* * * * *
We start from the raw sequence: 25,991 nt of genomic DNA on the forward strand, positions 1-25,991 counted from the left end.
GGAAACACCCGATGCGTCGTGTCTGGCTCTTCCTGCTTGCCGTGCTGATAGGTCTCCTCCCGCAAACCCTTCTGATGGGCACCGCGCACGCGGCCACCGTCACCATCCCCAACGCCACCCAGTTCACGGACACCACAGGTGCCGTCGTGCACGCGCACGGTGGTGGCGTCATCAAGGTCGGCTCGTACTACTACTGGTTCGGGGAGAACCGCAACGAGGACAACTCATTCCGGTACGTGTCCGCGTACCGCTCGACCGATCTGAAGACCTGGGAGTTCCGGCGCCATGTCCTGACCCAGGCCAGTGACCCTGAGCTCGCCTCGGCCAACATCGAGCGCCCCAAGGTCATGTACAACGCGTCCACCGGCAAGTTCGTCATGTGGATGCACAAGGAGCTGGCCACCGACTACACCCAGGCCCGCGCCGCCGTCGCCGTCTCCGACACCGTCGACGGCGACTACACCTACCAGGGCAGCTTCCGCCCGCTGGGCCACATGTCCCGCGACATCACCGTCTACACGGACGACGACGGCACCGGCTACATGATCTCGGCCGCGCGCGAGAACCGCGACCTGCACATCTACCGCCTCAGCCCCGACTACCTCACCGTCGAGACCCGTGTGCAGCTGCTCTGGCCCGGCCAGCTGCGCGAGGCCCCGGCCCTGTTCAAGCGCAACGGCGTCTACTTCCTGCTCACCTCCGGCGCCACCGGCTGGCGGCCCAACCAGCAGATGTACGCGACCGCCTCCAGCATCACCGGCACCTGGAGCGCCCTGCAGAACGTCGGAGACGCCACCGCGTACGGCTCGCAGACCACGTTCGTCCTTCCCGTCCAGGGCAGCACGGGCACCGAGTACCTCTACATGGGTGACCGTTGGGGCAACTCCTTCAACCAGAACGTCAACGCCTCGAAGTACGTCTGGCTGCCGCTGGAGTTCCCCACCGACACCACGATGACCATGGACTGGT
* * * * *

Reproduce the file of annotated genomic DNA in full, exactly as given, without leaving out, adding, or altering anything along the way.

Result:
We start from the raw sequence: 25,991 nt of genomic DNA on the forward strand, positions 1-25,991 counted from the left end.
GGAAACACCCGATGCGTCGTGTCTGGCTCTTCCTGCTTGCCGTGCTGATAGGTCTCCTCCCGCAAACCCTTCTGATGGGCACCGCGCACGCGGCCACCGTCACCATCCCCAACGCCACCCAGTTCACGGACACCACAGGTGCCGTCGTGCACGCGCACGGTGGTGGCGTCATCAAGGTCGGCTCGTACTACTACTGGTTCGGGGAGAACCGCAACGAGGACAACTCATTCCGGTACGTGTCCGCGTACCGCTCGACCGATCTGAAGACCTGGGAGTTCCGGCGCCATGTCCTGACCCAGGCCAGTGACCCTGAGCTCGCCTCGGCCAACATCGAGCGCCCCAAGGTCATGTACAACGCGTCCACCGGCAAGTTCGTCATGTGGATGCACAAGGAGCTGGCCACCGACTACACCCAGGCCCGCGCCGCCGTCGCCGTCTCCGACACCGTCGACGGCGACTACACCTACCAGGGCAGCTTCCGCCCGCTGGGCCACATGTCCCGCGACATCACCGTCTACACGGACGACGACGGCACCGGCTACATGATCTCGGCCGCGCGCGAGAACCGCGACCTGCACATCTACCGCCTCAGCCCCGACTACCTCACCGTCGAGACCCGTGTGCAGCTGCTCTGGCCCGGCCAGCTGCGCGAGGCCCCGGCCCTGTTCAAGCGCAACGGCGTCTACTTCCTGCTCACCTCCGGCGCCACCGGCTGGCGGCCCAACCAGCAGATGTACGCGACCGCCTCCAGCATCACCGGCACCTGGAGCGCCCTGCAGAACGTCGGAGACGCCACCGCGTACGGCTCGCAGACCACGTTCGTCCTTCCCGTCCAGGGCAGCACGGGCACCGAGTACCTCTACATGGGTGACCGTTGGGGCAACTCCTTCAACCAGAACGTCAACGCCTCGAAGTACGTCTGGCTGCCGCTGGAGTTCCCCACCGACACCACGATGACCATGGACTGGT